The violent suicide bombing that rocked downtown Nashville, Tenn., on Christmas morning and devastated dozens of businesses in the area also exposed the difficulties with an American reliance on reactive, rather than proactive, emergency planning efforts.
While much focus has been placed on the bomber, Anthony Warner, and his potential motives, the wide-reaching effects of his act should be of greater concern, according to disaster management professor James Keck of the Virginia Commonwealth University’s Homeland Security and Emergency Preparedness program. At the time, the bombing caused severe structural and infrastructure damage to a nearby AT&T service facility, plunging a swath of AT&T’s service area into silence throughout the region. T-Mobile services faced interruption and the Nashville International Airport had to temporarily ground flights due to resulting communication issues.
Poor handling, both before and immediately after the incident, raises serious concerns about the future, according to Keck, who has previously worked as Deputy State Coordinator for the Virginia Department of Emergency Management.
“Dealing with terrorists is difficult,” Keck said. “They only have to get it right once. Authorities have to get it right every time. The electrical infrastructure for example is very vulnerable.”
He cited another incident from 2013 when domestic terrorists assaulted the Pacific Gas and Electric Company’s Metcalf Transmission Substation in Coyote, Calif. Gunmen cut fiber-optic telecommunications cable used by AT&T and then opened fire on 17 electrical transformers, resulting in more than $15 million worth of equipment damage.
“We don’t have 24/7 guarding of those kinds of facilities, so they’re out there, some are in remote areas,” Keck said. “Somebody that perhaps studies the infrastructure, knows a great deal about it, could wreak real havoc on the U.S. by knocking out power, which would also knock out communications.”
That said, he noted that there are infrastructure methods of hardening certain facilities against such attacks. Backup systems like batteries and generators can go a long way. Mobile communication platforms, hosted by certain communications companies, also can be rolled out throughout the country, according to Keck, as a means of countering the sort of widespread damage seen most often in events like hurricanes. Several of these rolled out following the bombing in Nashville.
According to the First Responder Network Authority (FirstNet), which provides communications connectivity for first responders through AT&T, the system first switched to temporary battery power in the hours immediately following the explosion. However, the bomb destroyed two local water mains in the process, flooding backup power generators and leaving them inoperable.
For several hours, the network was left in a lurch as batteries ran out and services were unable to be rerouted. Local FirstNet services were restored within four hours after batteries were exhausted thanks to the deployment of Satellite Cells on Light Trucks and Cells on Wheels linked to FirstNet via satellite. Within 24 hours, AT&T deployed seven mobile cell sites downtown and throughout Nashville. As a result, the immediate vicinity had service again within the day, and nearly all other affected FirstNet users had services again within 48 hours.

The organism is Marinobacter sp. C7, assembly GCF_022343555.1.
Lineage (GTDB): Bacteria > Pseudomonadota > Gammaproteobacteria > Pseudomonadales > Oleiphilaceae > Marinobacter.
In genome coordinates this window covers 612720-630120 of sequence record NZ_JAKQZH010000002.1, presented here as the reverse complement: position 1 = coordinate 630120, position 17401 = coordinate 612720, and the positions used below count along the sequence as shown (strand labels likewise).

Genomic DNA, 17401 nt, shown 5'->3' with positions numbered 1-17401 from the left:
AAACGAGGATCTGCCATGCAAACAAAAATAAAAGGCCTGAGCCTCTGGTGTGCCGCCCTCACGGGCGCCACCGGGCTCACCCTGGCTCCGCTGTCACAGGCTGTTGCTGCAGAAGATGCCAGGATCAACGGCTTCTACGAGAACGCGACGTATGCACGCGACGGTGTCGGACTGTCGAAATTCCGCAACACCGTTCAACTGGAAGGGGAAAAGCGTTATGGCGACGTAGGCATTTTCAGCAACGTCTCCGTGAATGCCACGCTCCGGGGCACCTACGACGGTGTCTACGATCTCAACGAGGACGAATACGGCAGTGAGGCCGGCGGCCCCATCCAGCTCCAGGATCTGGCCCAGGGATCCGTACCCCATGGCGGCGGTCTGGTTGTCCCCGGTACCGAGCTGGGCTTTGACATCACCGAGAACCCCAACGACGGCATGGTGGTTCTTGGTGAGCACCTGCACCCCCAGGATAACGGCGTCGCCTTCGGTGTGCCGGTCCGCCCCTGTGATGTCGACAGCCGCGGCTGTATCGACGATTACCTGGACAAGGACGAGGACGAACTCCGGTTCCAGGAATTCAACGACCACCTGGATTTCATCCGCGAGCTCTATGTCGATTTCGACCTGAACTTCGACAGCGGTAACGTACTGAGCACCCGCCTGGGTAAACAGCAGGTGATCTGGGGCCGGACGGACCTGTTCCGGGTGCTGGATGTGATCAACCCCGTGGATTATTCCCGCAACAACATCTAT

“The purpose of FirstNet is to provide connectivity to first responders regardless of conditions or circumstances, and that places a heavy burden on the Authority and AT&T, the service provider, to deliver the most resilient network achievable,” FirstNet Authority Board Chair Tip Osterthaler said. “As we absorb the lessons learned from this attack, we will adjust our risk management and investment strategies as appropriate to deal with the changing threat environment.”
Mobile assets saved the situation in the case of Nashville, but they, like many redundancies that can mitigate the effects of attacks like this one, can be cost prohibitive.
“In the threat analysis of these kinds of things, they’re looking at the frequency of these kinds of events – that’s where they’ll spend their money first,” Keck said. “Even if it might be a large magnitude item, if it’s not very likely to happen, the likelihood of spending money on it isn’t really high. There’s a number of systems that could be purchased and put in place – backups to backups, so to speak.
“Most emergency management organizations have a number of backups, they have batteries, generators, even satellite phones for communications. Most of the first responders have those kinds of capabilities so they can always communicate in some manner. Some even have contracts with certain companies where they can provide mobile communications that are self-contained, have power, that sort of thing. But you have to understand these things cost money to maintain and keep them up to date. It’s a critical component of this, in addition to providing training for them.”
The nature of these communications platforms means that they can often be put on a truck or in a plane and moved around rapidly. Some reside in strategic locations. Yet Keck emphasized that they are very expensive, both to purchase and to maintain, and they can’t solve all problems at once, especially with lone wolf situations, where the broadcasting of a perpetrator’s intentions are limited.
The best way forward, according to the professor, is through proactive intelligence gathering and assessment. Yet in pointing to the U.S. track record, in events like 9/11, Keck noted that the nation isn’t particularly well known for its success in this area. This hasn’t been helped by the fact that actual successes often aren’t publicized.
“It’s a difficult thing to manage and deal with,” Keck said. “But we tend to be reactive instead of proactive.”